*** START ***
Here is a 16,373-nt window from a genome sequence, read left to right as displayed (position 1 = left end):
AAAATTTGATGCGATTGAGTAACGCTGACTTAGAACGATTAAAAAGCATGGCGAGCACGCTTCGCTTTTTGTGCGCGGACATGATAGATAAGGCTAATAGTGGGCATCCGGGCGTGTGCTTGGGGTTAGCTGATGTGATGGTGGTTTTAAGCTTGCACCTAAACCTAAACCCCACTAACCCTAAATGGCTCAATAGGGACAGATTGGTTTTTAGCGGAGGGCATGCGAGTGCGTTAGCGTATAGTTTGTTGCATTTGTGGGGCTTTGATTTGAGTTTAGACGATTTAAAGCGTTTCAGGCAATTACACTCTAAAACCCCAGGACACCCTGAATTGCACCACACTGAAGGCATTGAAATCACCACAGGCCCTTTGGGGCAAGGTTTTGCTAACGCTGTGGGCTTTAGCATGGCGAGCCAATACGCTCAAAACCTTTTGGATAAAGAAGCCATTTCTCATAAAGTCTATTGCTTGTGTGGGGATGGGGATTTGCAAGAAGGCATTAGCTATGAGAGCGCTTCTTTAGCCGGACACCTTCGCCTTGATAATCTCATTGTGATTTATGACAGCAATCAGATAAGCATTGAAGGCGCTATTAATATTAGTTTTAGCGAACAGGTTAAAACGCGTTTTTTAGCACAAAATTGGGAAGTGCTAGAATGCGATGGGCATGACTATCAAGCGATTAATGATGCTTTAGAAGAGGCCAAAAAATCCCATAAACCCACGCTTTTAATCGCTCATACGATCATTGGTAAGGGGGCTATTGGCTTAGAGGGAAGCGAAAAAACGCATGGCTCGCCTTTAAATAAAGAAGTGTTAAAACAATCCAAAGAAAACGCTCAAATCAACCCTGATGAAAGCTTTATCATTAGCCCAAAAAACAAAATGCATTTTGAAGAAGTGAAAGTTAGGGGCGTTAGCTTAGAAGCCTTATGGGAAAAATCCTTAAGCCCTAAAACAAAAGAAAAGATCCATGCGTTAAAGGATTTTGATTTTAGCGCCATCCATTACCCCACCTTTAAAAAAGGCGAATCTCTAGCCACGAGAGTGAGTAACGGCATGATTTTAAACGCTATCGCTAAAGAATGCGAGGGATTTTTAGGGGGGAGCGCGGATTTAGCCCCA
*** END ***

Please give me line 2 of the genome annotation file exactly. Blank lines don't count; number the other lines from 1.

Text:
AAAATTTGATGCGATTGAGTAACGCTGACTTAGAACGATTAAAAAGCATGGCGAGCACGCTTCGCTTTTTGTGCGCGGACATGATAGATAAGGCTAATAGTGGGCATCCGGGCGTGTGCTTGGGGTTAGCTGATGTGATGGTGGTTTTAAGCTTGCACCTAAACCTAAACCCCACTAACCCTAAATGGCTCAATAGGGACAGATTGGTTTTTAGCGGAGGGCATGCGAGTGCGTTAGCGTATAGTTTGTTGCATTTGTGGGGCTTTGATTTGAGTTTAGACGATTTAAAGCGTTTCAGGCAATTACACTCTAAAACCCCAGGACACCCTGAATTGCACCACACTGAAGGCATTGAAATCACCACAGGCCCTTTGGGGCAAGGTTTTGCTAACGCTGTGGGCTTTAGCATGGCGAGCCAATACGCTCAAAACCTTTTGGATAAAGAAGCCATTTCTCATAAAGTCTATTGCTTGTGTGGGGATGGGGATTTGCAAGAAGGCATTAGCTATGAGAGCGCTTCTTTAGCCGGACACCTTCGCCTTGATAATCTCATTGTGATTTATGACAGCAATCAGATAAGCATTGAAGGCGCTATTAATATTAGTTTTAGCGAACAGGTTAAAACGCGTTTTTTAGCACAAAATTGGGAAGTGCTAGAATGCGATGGGCATGACTATCAAGCGATTAATGATGCTTTAGAAGAGGCCAAAAAATCCCATAAACCCACGCTTTTAATCGCTCATACGATCATTGGTAAGGGGGCTATTGGCTTAGAGGGAAGCGAAAAAACGCATGGCTCGCCTTTAAATAAAGAAGTGTTAAAACAATCCAAAGAAAACGCTCAAATCAACCCTGATGAAAGCTTTATCATTAGCCCAAAAAACAAAATGCATTTTGAAGAAGTGAAAGTTAGGGGCGTTAGCTTAGAAGCCTTATGGGAAAAATCCTTAAGCCCTAAAACAAAAGAAAAGATCCATGCGTTAAAGGATTTTGATTTTAGCGCCATCCATTACCCCACCTTTAAAAAAGGCGAATCTCTAGCCACGAGAGTGAGTAACGGCATGATTTTAAACGCTATCGCTAAAGAATGCGAGGGATTTTTAGGGGGGAGCGCGGATTTAGCCCCA